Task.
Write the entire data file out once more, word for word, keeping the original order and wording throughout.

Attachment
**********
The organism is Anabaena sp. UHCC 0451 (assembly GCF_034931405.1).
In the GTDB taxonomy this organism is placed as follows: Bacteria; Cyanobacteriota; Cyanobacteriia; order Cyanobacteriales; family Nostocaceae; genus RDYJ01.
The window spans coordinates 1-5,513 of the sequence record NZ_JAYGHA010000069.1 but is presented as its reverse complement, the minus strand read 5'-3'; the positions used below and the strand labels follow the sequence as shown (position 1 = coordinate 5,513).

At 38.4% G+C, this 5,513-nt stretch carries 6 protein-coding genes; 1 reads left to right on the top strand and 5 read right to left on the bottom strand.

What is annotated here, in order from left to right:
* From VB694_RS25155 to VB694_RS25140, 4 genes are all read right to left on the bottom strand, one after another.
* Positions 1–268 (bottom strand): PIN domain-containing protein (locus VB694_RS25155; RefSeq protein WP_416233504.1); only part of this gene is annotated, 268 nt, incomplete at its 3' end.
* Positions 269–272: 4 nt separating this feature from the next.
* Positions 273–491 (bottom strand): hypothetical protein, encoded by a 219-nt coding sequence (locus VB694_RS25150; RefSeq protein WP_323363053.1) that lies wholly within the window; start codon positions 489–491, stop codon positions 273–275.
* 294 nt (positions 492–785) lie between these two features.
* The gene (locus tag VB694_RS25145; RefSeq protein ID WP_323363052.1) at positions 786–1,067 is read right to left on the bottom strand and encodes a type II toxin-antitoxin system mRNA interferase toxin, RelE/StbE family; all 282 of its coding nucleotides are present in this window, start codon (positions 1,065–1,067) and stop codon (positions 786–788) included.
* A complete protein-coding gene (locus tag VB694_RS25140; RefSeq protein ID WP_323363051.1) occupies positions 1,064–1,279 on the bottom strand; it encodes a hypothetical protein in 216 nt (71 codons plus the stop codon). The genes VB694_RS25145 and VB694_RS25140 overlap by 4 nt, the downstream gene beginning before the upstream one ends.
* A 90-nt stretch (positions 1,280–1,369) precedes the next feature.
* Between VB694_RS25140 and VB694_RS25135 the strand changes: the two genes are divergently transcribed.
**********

The organism is Anabaena sp. UHCC 0451 (assembly GCF_034931405.1).
In the GTDB taxonomy this organism is placed as follows: Bacteria; Cyanobacteriota; Cyanobacteriia; order Cyanobacteriales; family Nostocaceae; genus RDYJ01.
The window spans coordinates 1-5,513 of the sequence record NZ_JAYGHA010000069.1 but is presented as its reverse complement, the minus strand read 5'-3'; the positions used below and the strand labels follow the sequence as shown (position 1 = coordinate 5,513).

At 38.4% G+C, this 5,513-nt stretch carries 6 protein-coding genes; 1 reads left to right on the top strand and 5 read right to left on the bottom strand.

What is annotated here, in order from left to right:
* From VB694_RS25155 to VB694_RS25140, 4 genes are all read right to left on the bottom strand, one after another.
* Positions 1–268 (bottom strand): PIN domain-containing protein (locus VB694_RS25155; RefSeq protein WP_416233504.1); only part of this gene is annotated, 268 nt, incomplete at its 3' end.
* Positions 269–272: 4 nt separating this feature from the next.
* Positions 273–491 (bottom strand): hypothetical protein, encoded by a 219-nt coding sequence (locus VB694_RS25150; RefSeq protein WP_323363053.1) that lies wholly within the window; start codon positions 489–491, stop codon positions 273–275.
* 294 nt (positions 492–785) lie between these two features.
* The gene (locus tag VB694_RS25145; RefSeq protein ID WP_323363052.1) at positions 786–1,067 is read right to left on the bottom strand and encodes a type II toxin-antitoxin system mRNA interferase toxin, RelE/StbE family; all 282 of its coding nucleotides are present in this window, start codon (positions 1,065–1,067) and stop codon (positions 786–788) included.
* A complete protein-coding gene (locus tag VB694_RS25140; RefSeq protein ID WP_323363051.1) occupies positions 1,064–1,279 on the bottom strand; it encodes a hypothetical protein in 216 nt (71 codons plus the stop codon). The genes VB694_RS25145 and VB694_RS25140 overlap by 4 nt, the downstream gene beginning before the upstream one ends.
* A 90-nt stretch (positions 1,280–1,369) precedes the next feature.
* Between VB694_RS25140 and VB694_RS25135 the strand changes: the two genes are divergently transcribed.